Cdc42 plays a key role in the polarization of cells towards a variety of signals (e.g., T cell polarization towards antigen-presenting cells, fibroblas polarization towards wound sites, or yeast bud formation). Human CDC42 can functionally substitute for its yeast counterpart, suggesting that key functions of Cdc42 have been highly conserved, and the ability to apply genetic, biochemical, and cell biological approaches makes yeast a very powerful system for delineating the mechanism of Cdc42 action in cell polarization. The goal of the proposed research is to understand how Cdc42 polarization is regulated, and how the process is restricted so that cells only form one polarization """"""""front"""""""". Cancer cells display alterations of cell shape, cell-cell adhesion, and cell motility (all actin-dependent processes regulated by Cdc42), which are likely to be important for numerous aspects of malignant transformation. Deregulation of Cdc42 in mammalian cells promotes anchorage-independent growth, and is necessary for the morphological changes (as well as anchorage independence) that occur in Ras-transformed cells. Thus, Cdc42 deregulation affects the proliferation as well as the metastatic potential of cancer cells. Understanding the normal regulation and function of Cdc42 is an important first step towards addressing how their misregulation might promote cancer.

Public Health Relevance

The research concerns the basic mechanisms responsible for cell polarity in eukaryotic cells. Cell polarity enables cell migration, a key aspect of metastatic malignancy. Therefore, understanding how polarity is established and regulated may reveal weak links that can be attacked by cancer therapies.

National Institute of Health (NIH)
National Institute of General Medical Sciences (NIGMS)
Research Project (R01)
Project #
Application #
Study Section
Nuclear and Cytoplasmic Structure/Function and Dynamics Study Section (NCSD)
Program Officer
Nie, Zhongzhen
Project Start
Project End
Budget Start
Budget End
Support Year
Fiscal Year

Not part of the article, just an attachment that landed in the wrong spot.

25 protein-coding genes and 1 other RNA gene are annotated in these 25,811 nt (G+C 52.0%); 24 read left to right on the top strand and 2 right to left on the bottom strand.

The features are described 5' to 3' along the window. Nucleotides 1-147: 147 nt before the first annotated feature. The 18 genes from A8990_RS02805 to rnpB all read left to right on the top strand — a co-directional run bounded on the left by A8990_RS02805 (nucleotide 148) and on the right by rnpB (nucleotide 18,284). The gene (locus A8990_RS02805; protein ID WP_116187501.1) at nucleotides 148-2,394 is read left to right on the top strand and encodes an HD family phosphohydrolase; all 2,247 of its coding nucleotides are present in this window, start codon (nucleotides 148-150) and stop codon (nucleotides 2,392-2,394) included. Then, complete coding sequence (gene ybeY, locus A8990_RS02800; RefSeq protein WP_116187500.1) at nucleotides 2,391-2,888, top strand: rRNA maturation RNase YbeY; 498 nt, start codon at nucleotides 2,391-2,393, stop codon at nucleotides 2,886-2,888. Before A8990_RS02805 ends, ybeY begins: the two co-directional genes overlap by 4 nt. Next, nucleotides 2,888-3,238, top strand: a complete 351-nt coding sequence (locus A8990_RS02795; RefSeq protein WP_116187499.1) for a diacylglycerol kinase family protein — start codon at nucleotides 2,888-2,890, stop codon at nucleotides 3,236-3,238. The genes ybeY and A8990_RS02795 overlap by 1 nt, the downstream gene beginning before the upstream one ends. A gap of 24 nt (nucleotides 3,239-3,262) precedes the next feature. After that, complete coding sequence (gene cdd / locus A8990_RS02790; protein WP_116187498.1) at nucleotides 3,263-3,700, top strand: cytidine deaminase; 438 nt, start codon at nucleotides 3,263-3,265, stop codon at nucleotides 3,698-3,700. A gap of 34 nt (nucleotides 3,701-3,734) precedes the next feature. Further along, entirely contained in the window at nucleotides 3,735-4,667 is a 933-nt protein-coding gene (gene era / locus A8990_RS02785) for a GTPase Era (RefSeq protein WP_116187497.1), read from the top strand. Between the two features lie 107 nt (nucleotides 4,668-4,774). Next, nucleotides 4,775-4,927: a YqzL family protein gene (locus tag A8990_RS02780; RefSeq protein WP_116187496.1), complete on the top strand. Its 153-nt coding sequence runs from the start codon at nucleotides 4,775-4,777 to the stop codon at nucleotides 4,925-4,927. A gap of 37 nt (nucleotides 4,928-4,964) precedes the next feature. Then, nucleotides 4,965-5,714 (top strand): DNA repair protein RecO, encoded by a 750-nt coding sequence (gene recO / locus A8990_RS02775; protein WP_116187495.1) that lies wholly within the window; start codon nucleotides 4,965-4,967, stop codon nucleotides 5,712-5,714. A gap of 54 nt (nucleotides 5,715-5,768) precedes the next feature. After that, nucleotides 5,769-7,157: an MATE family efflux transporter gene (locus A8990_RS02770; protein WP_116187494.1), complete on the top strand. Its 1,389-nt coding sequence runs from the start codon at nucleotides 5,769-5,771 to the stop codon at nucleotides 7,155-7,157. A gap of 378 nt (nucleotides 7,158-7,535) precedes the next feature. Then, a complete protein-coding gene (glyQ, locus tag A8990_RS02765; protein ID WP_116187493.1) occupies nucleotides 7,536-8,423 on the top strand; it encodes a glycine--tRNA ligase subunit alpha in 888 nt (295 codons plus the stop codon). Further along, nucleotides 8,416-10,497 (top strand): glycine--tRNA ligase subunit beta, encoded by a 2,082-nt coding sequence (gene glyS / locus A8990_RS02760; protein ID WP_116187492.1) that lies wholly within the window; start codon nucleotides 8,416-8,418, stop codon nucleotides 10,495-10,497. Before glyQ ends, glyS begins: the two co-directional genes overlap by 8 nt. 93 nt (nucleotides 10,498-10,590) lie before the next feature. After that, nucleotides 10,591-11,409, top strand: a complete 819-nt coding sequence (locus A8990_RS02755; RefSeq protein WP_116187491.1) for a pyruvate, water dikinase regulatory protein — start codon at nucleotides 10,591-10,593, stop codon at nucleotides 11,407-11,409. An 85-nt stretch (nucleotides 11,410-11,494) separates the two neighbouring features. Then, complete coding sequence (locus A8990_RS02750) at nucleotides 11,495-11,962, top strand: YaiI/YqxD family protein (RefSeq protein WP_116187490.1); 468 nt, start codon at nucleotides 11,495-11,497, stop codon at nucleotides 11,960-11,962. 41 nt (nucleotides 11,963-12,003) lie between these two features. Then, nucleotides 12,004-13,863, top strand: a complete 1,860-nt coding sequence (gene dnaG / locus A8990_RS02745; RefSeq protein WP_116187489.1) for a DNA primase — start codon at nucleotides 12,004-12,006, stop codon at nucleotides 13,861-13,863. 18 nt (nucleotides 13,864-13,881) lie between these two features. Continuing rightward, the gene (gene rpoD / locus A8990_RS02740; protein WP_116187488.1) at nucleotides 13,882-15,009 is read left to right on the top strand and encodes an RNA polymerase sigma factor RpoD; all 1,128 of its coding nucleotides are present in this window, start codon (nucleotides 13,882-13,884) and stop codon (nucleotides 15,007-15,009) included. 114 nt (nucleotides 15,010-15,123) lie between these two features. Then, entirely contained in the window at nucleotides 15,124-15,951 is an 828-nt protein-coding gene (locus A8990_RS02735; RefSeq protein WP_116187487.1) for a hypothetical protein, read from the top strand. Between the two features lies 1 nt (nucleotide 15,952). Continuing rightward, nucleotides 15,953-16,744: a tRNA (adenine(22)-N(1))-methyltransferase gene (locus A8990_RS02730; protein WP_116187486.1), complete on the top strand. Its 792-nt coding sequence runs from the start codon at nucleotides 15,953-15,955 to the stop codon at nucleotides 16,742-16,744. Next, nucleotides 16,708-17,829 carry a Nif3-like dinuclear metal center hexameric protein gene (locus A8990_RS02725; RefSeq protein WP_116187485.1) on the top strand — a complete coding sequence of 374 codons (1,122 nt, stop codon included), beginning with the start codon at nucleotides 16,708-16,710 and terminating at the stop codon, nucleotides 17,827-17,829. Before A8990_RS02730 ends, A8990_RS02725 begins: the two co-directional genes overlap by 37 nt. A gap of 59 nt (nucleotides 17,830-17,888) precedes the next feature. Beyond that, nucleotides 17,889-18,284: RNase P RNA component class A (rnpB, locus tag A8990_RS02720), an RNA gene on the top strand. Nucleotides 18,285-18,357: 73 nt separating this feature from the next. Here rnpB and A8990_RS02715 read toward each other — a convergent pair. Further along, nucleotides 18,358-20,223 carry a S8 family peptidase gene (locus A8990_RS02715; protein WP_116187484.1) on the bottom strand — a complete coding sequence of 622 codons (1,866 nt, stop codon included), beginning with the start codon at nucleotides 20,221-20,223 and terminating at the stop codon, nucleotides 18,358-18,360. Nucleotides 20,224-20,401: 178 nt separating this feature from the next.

Total Cost
Indirect Cost
Duke University
Schools of Medicine
United States
Zip Code
Kang, Hui; Tsygankov, Denis; Lew, Daniel J (2016) Sensing a bud in the yeast morphogenesis checkpoint: a role for Elm1. Mol Biol Cell 27:1764-75
Ghosh, Ratna; de Campos, Marília K F; Huang, Jin et al. (2015) Sec14-nodulin proteins and the patterning of phosphoinositide landmarks for developmental control of membrane morphogenesis. Mol Biol Cell 26:1764-81
Wu, Chi-Fang; Chiou, Jian-Geng; Minakova, Maria et al. (2015) Role of competition between polarity sites in establishing a unique front. Elife 4:
Woods, Benjamin; Kuo, Chun-Chen; Wu, Chi-Fang et al. (2015) Polarity establishment requires localized activation of Cdc42. J Cell Biol 211:19-26
Ramirez, Samuel A; Raghavachari, Sridhar; Lew, Daniel J (2015) Dendritic spine geometry can localize GTPase signaling in neurons. Mol Biol Cell 26:4171-81
Kuo, Chun-Chen; Savage, Natasha S; Chen, Hsin et al. (2014) Inhibitory GEF phosphorylation provides negative feedback in the yeast polarity circuit. Curr Biol 24:753-9
Wu, Chi-Fang; Savage, Natasha S; Lew, Daniel J (2013) Interaction between bud-site selection and polarity-establishment machineries in budding yeast. Philos Trans R Soc Lond B Biol Sci 368:20130006
Wu, Chi-Fang; Lew, Daniel J (2013) Beyond symmetry-breaking: competition and negative feedback in GTPase regulation. Trends Cell Biol 23:476-83
Dyer, Jayme M; Savage, Natasha S; Jin, Meng et al. (2013) Tracking shallow chemical gradients by actin-driven wandering of the polarization site. Curr Biol 23:32-41
Atkins, Benjamin D; Yoshida, Satoshi; Saito, Koji et al. (2013) Inhibition of Cdc42 during mitotic exit is required for cytokinesis. J Cell Biol 202:231-40

Showing the most recent 10 out of 27 publications